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Meet England’s heavyweight champion Natty Ngwenya

Natty Ngwenya
Andy Chubb/England Boxing
Natty Ngwenya tells John Dennen why fourth time's the charm

It took four finals for you to win the elite championships, how do you feel?

Fourth time is the charm. Persistence is key. If at first you don’t succeed, second and third, try the fourth time.

Did doubts come into your mind. Obviously Cheavon Clarke (who beat Ngwenya previously) is doing really well, but did losing to him and others ever get you down?

It kind of riled me up. Taking nothing away from those boys, a win is a win. But some of them bouts I felt like I should have won. But I’m a firm believer that everything happens for a reason. It probably just wasn’t my time. Take for instance Frazer Clarke, when he was in the super-heavyweight scene he had people like Joe Joyce, Anthony Joshua beating him. The first time he won [the ABAs], he beat me in 2015 when he won it in Liverpool. So I took a little bit of that, a little bit of faith, hard work and dedication. It’s amazing where it will take you.

So before you moved down to 91kgs, you were a super-heavyweight?

I came through as a 16 bouter [to the final], my first elite championships in Liverpool. I fought people like Fayz Abbas who lost to AJ [Anthony Joshua] in the finals in 2011. In the semis I fought Declan Fusco and then in the final I had Frazer Clarke and that was my first loss.

So you’ve had a very hard path through amateur boxing?

Very. It’s challenging. It just goes to show the love for the sport I’ve got. I’ve got love for this game. Without boxing I don’t even know where I’d be.

Talk me through the knockdowns and the knockout against Thomas Pogson in the final?

I haven’t stopped someone in a long time. I think it was just due to timing. Being precise and being patient. Because the first round was a bit close… I caught him with a good left hand and I saw him wobbling a little bit. Then I just saw red and I just went for the kill.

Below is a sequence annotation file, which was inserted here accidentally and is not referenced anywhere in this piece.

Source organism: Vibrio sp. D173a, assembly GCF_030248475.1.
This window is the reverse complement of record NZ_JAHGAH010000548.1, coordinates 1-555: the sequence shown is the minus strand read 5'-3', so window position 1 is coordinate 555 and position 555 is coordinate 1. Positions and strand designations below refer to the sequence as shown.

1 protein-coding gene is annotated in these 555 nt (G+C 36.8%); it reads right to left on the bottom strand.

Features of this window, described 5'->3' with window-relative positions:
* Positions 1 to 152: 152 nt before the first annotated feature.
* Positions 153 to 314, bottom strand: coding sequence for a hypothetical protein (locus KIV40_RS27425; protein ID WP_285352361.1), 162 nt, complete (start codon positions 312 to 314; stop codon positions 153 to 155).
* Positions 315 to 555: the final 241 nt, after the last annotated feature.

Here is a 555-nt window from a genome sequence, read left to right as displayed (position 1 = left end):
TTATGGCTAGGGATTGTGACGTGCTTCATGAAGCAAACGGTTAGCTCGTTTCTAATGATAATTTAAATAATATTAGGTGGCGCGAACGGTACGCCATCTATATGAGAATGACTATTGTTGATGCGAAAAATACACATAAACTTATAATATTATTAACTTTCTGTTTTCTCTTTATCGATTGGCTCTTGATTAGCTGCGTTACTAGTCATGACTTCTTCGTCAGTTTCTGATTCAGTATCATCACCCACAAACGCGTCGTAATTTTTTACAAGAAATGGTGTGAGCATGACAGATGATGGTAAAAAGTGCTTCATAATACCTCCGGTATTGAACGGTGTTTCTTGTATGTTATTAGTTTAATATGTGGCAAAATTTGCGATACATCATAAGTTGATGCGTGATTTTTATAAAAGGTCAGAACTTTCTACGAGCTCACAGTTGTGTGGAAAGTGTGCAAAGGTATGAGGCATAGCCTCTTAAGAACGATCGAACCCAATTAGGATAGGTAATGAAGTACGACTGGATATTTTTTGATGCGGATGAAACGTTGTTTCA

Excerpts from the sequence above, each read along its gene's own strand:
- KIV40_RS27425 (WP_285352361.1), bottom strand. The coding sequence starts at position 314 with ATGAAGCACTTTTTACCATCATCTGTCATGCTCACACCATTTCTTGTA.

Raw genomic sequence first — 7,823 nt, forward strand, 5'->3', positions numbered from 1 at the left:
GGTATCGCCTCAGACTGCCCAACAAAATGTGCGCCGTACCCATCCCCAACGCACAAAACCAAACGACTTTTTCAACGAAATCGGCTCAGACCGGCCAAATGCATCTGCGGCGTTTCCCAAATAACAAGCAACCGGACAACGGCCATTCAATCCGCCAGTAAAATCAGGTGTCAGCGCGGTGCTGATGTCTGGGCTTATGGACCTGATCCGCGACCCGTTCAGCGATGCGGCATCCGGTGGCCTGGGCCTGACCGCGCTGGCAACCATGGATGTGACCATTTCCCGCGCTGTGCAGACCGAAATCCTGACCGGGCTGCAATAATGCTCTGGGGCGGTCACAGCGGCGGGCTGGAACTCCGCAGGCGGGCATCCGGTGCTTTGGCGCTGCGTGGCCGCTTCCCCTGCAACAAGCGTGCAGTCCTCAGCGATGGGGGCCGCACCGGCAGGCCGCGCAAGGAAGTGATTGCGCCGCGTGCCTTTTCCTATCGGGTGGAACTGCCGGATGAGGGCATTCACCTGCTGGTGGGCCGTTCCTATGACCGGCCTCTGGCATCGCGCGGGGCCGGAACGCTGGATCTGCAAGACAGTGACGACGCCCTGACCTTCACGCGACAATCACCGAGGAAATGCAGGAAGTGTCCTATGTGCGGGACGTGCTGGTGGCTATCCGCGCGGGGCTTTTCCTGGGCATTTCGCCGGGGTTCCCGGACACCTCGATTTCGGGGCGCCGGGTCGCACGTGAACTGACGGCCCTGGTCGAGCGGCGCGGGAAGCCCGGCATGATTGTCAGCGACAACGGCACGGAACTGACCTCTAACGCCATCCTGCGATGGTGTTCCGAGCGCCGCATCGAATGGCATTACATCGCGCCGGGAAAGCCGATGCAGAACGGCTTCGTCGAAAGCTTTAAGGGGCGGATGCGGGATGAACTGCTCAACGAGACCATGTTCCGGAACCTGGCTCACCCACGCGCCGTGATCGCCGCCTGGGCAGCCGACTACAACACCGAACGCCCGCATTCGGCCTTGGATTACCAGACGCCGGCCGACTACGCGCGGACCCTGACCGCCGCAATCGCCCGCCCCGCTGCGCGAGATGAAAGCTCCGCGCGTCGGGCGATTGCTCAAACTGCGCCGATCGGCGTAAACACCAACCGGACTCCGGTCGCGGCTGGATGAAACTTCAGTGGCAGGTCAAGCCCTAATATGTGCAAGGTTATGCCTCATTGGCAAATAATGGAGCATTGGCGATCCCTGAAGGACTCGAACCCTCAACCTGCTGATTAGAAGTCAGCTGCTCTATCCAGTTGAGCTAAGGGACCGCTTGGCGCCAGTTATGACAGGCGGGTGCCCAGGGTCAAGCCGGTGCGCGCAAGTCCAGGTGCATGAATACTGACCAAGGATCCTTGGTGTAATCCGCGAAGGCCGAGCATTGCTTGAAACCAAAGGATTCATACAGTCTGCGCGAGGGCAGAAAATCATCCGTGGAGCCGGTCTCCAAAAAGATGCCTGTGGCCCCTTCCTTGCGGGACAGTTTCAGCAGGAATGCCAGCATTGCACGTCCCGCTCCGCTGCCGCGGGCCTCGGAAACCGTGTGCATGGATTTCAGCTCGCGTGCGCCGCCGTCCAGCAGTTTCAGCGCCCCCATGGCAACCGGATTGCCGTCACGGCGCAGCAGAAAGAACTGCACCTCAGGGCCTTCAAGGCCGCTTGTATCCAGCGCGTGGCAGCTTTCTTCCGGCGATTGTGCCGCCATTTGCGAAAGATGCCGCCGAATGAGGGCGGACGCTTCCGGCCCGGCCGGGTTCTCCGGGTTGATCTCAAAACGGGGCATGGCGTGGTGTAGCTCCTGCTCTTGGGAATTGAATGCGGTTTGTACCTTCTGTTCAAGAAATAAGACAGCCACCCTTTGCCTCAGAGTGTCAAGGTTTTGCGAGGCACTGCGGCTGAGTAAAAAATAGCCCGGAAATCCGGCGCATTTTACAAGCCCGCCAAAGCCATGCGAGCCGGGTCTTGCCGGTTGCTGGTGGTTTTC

Must have been good to take it out of the judges’ hands?

Most definitely. If that first round had gone to him I wouldn’t have complained either. I had to do what I had to do. I had to adjust and overcome, which I did.

In general what has boxing done for you, how has it changed your life?

We’re quite fortunate that we’ve got a full time training programme [in the Army]. Our set up in Aldershot is similar to GB, in terms of diet and nutrition, strength and conditioning, psychiatrist and all that stuff. We’ve got it all. So there’s no reason why our lot shouldn’t be medalling down here.

It’s inspiring for people… It’s recruiting but not just for the Army but for the sporting world in the Army that people don’t know about.

I’m in the Grenadier Guards. I joined the Army just to get out of trouble. I was a young boy in south east London getting up to no good and it got to a point where I had to turn my life around. I joined the Army in 2009 and I’ve never looked back since then.

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